Now rest, my long-divided heart,
    Fix’d on this blissful centre, rest;

never more to go gadding abroad, to seek after other loves, and other trusts. In that sense, dear friends, “rest in the Lord.” Do not be carried about with every wind of doctrine; but remain firmly by Christ, whom you have received by faith.

7. II. We also have another rest, and that is, REST FROM ALL OUR FOES.

8. Scripture, speaking of the victories of the children of Israel under Joshua and Caleb, says, “The land had rest from war.” When Saul of Tarsus, the great persecutor, was converted, we read, “Then the churches had rest.” Now, dear friends, the people of God are always being molested by enemies; there are multitudes of foes on the right hand and on the left; yet David was right when he penned that verse, “You prepare a table before me in the presence of my enemies.” The moment we begin to think of the prevalence of Christ’s plea, the merit of Christ’s blood, the power of Christ’s arm, the faithfulness of Christ’s heart, what are all our sins inside us, or all our foes outside of us? Do they not melt away like the host of Midian before the sword of the Lord and of Gideon? Does some stout sin, like Goliath of Gath, come out, and challenge you to fight? Take the name of the Lord as your sling and stone, and you shall yet be able to cut off the giant’s head. Do your foes come out against you with multitudes of chariots? Let your faith open its eyes, and you shall see horses of fire and chariots of fire all around you. Put your trust in God, and you shall soon learn that more are those who are for you than all who can be against you. “War, war, war!” the voices of enemies constantly cry around the walls of Zion; but what is that sweet sound within the city? It is the music of the harp, and the song of those who make merry!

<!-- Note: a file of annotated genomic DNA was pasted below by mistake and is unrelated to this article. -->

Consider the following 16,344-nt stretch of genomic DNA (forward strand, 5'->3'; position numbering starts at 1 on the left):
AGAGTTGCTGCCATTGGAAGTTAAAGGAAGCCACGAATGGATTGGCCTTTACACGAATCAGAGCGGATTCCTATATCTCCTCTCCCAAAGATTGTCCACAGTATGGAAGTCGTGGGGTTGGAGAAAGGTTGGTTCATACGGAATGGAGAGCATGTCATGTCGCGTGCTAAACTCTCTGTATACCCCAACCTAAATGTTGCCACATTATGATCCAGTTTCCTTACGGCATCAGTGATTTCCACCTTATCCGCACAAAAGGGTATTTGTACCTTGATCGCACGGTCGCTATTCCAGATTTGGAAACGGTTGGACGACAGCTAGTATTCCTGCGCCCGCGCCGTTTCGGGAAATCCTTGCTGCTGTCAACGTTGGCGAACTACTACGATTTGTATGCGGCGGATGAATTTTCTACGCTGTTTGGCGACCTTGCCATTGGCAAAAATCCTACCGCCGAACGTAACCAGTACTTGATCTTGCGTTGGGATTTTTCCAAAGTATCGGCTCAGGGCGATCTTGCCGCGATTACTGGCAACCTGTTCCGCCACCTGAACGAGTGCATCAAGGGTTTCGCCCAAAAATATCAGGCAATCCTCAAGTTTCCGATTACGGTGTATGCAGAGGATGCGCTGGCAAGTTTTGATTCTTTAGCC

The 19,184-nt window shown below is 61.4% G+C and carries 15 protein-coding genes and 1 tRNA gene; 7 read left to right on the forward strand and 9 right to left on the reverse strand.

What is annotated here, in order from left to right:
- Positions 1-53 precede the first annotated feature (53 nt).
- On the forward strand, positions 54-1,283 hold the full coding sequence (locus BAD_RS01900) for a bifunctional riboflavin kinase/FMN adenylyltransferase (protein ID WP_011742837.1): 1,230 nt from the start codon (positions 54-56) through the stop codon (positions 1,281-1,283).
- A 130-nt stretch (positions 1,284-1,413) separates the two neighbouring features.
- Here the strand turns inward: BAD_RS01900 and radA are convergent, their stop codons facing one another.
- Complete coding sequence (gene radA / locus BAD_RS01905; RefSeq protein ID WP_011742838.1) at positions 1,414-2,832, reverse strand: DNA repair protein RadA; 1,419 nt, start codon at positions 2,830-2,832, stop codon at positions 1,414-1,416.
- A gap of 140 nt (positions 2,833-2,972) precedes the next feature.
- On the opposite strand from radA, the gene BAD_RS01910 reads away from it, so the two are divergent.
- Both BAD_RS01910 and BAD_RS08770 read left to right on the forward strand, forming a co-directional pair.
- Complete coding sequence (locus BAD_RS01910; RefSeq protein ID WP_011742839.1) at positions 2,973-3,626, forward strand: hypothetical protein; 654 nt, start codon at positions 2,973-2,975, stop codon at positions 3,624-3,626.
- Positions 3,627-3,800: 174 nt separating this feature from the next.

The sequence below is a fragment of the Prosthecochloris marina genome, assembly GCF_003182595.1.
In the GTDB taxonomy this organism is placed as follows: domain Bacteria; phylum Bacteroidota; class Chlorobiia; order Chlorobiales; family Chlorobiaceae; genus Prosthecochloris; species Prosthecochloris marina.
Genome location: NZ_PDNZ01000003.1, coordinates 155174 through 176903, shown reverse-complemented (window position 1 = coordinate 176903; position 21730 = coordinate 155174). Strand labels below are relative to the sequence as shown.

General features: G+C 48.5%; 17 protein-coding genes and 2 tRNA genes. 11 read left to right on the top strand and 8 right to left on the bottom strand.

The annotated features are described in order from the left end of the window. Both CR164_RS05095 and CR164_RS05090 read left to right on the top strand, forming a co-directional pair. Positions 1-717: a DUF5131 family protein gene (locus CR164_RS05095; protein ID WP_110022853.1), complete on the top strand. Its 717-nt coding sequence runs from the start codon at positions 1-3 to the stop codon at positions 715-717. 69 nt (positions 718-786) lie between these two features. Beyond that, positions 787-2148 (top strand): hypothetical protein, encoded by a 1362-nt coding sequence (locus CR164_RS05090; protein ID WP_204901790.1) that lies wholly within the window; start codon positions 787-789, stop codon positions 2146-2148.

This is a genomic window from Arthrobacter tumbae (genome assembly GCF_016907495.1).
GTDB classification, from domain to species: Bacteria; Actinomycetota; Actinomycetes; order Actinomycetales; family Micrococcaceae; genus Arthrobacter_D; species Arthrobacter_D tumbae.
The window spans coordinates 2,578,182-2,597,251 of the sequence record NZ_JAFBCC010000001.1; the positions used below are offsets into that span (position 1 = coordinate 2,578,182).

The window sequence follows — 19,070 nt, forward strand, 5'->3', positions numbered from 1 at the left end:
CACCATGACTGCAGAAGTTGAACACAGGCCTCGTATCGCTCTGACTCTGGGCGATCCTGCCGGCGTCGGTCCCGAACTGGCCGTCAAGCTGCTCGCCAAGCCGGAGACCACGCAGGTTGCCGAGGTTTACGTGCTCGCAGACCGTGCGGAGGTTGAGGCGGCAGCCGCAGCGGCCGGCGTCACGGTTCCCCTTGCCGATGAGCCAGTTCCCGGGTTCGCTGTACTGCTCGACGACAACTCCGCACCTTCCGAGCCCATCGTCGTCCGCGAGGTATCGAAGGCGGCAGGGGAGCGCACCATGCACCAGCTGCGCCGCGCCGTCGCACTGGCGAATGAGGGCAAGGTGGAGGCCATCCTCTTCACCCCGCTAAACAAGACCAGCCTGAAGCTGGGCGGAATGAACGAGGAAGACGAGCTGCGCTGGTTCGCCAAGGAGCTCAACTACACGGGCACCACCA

There is a stream whose gentle flow
       Supplies the city of our God;
    Life, love, and joy, still gliding through,
       And watering our divine abode.

Yes, brethren, notwithstanding that hell is against us, and that devilish trinity, the world, the flesh, and Satan, yet, when we come to our Lord Jesus Christ, and sit under the shadow of his great atonement, and remember his glorious resurrection and ascension, we feel at once that we can “rest in the Lord.”


10. In this meaning of the word, beloved brothers and sisters in Christ, we really do “rest in the Lord.” We are not Christians if we do not, for the very first characteristic of a believer is that he rests in Christ for everything, depending on the blood and righteousness of Christ as the Alpha and the Omega of his salvation. Now, just as believers rest in Christ for the first things, so ought they to rest in Christ for all things. Whatever need you have, rest on the bare arm of God to supply it. Though you should require infinity, it is at your beck and call. Only rest in God; for omniscience is watching for your good, and omnipotence is prepared to aid you. Beloved, I fear that we often place our confidence in ourselves, or get resting on an arm of flesh, depending first on this friend and then on that, relying first on this scheme and then on that plan. Happy is the man who has learned to cast off Saul’s armour, saying, “I cannot go with these,” — the man who can cry, as David did to the giant, “You come to me with a sword, and with a spear, and with a shield: but I come to you in the name of the Lord of hosts, the God of the armies of Israel, whom you have defied.” “Rest in the Lord,” Christian, whatever it is that you require to bring you safely to his dwelling-place above, and let your confidence exercise itself on your Lord’s faithfulness, almightiness, and truth.